A number of existing drugs have the potential to reduce sight loss from age-related macular degeneration (AMD), according to the results of an artificial intelligence project.
Action Against AMD, a research collaboration formed by four sight loss charities in the UK, partnered with BenevolentAI to carry out the research.
BenevolentAI used its ‘Benevolent Platform’ to comprehensively review and understand the millions of scientific papers, clinical trials information, and additional datasets relating to age-related macular degeneration with a view to identifying potential gene targets and treatments.
The research identified seven existing drugs – either already in development or being used to treat other conditions – that have the potential to be repurposed to treat macular degeneration.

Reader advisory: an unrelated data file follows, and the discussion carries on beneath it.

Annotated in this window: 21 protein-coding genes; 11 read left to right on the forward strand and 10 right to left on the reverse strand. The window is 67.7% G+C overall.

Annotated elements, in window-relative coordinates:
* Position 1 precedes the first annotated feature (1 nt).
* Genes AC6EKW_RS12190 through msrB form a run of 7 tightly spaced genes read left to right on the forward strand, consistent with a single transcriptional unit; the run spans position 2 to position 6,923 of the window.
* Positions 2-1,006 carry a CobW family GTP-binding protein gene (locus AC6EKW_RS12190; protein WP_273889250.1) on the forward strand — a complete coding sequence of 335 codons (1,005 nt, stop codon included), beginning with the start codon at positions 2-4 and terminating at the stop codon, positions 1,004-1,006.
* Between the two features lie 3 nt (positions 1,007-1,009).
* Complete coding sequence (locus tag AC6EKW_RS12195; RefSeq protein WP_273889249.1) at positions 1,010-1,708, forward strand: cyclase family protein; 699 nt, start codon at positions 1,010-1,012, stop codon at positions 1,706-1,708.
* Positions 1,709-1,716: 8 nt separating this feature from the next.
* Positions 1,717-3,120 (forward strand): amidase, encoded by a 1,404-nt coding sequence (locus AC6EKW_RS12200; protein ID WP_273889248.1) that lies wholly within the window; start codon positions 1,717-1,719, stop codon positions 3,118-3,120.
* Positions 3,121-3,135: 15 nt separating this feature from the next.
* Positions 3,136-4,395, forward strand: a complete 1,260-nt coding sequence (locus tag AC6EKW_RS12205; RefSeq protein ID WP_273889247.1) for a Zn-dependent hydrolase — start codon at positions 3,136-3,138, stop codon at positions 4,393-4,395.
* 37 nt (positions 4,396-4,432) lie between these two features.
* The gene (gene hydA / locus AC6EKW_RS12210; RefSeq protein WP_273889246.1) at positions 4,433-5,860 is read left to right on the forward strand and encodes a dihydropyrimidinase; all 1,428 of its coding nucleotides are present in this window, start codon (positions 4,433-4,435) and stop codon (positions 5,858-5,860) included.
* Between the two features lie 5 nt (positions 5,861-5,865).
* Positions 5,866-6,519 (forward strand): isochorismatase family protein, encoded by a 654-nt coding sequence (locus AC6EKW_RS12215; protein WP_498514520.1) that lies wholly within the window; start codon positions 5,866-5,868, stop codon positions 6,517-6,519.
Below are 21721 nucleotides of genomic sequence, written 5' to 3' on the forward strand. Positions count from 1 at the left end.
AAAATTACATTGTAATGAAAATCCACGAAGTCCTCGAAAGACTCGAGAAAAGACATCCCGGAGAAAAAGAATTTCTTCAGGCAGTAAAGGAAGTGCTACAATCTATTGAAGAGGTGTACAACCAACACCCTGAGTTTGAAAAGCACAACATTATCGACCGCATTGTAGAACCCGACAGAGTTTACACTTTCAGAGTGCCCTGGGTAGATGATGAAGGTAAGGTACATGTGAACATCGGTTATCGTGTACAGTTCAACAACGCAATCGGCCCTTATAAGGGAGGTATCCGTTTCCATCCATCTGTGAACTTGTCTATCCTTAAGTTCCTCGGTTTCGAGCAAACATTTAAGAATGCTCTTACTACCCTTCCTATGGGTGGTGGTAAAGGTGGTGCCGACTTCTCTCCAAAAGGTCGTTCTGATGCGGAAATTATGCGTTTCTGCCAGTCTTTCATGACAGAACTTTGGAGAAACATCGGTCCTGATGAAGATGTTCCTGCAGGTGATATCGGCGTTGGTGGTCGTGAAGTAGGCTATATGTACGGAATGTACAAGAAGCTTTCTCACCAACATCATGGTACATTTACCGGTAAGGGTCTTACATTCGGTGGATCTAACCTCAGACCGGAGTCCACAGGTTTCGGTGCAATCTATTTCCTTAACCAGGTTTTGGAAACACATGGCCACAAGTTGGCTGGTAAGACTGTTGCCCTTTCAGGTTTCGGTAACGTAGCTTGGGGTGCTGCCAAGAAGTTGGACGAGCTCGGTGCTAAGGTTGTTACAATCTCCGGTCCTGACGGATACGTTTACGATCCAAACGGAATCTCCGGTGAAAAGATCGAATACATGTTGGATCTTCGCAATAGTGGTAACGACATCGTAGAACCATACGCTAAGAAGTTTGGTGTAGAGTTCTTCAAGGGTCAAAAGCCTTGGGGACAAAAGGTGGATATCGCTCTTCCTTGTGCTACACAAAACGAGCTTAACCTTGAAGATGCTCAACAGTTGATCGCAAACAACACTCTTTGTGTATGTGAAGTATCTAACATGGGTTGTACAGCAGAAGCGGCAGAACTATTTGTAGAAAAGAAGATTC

In addition, the analysis identified new gene targets for investigation.
Action Against AMD will now be taking the insight from the project to identify which drugs and gene targets are a priority for further investigation.
AMD is the leading cause of sight loss and can result in complete loss of central vision, with an estimated prevalence of 196 million people worldwide.
There are currently no approved treatments for the 95% of patients with early and ‘dry AMD’, although there are treatments for the 5% of patients with ‘wet AMD’ caused by new blood vessel growth – if caught early enough.
“It’s really promising that we have identified current drugs that may have a positive effect on macular degeneration,” said Dr Wen Hwa Lee, Chief Executive for Action Against AMD.
“Our next step will be to confirm which of these drugs have the potential to slow progression of the disease and reduce sight loss for people with this condition.”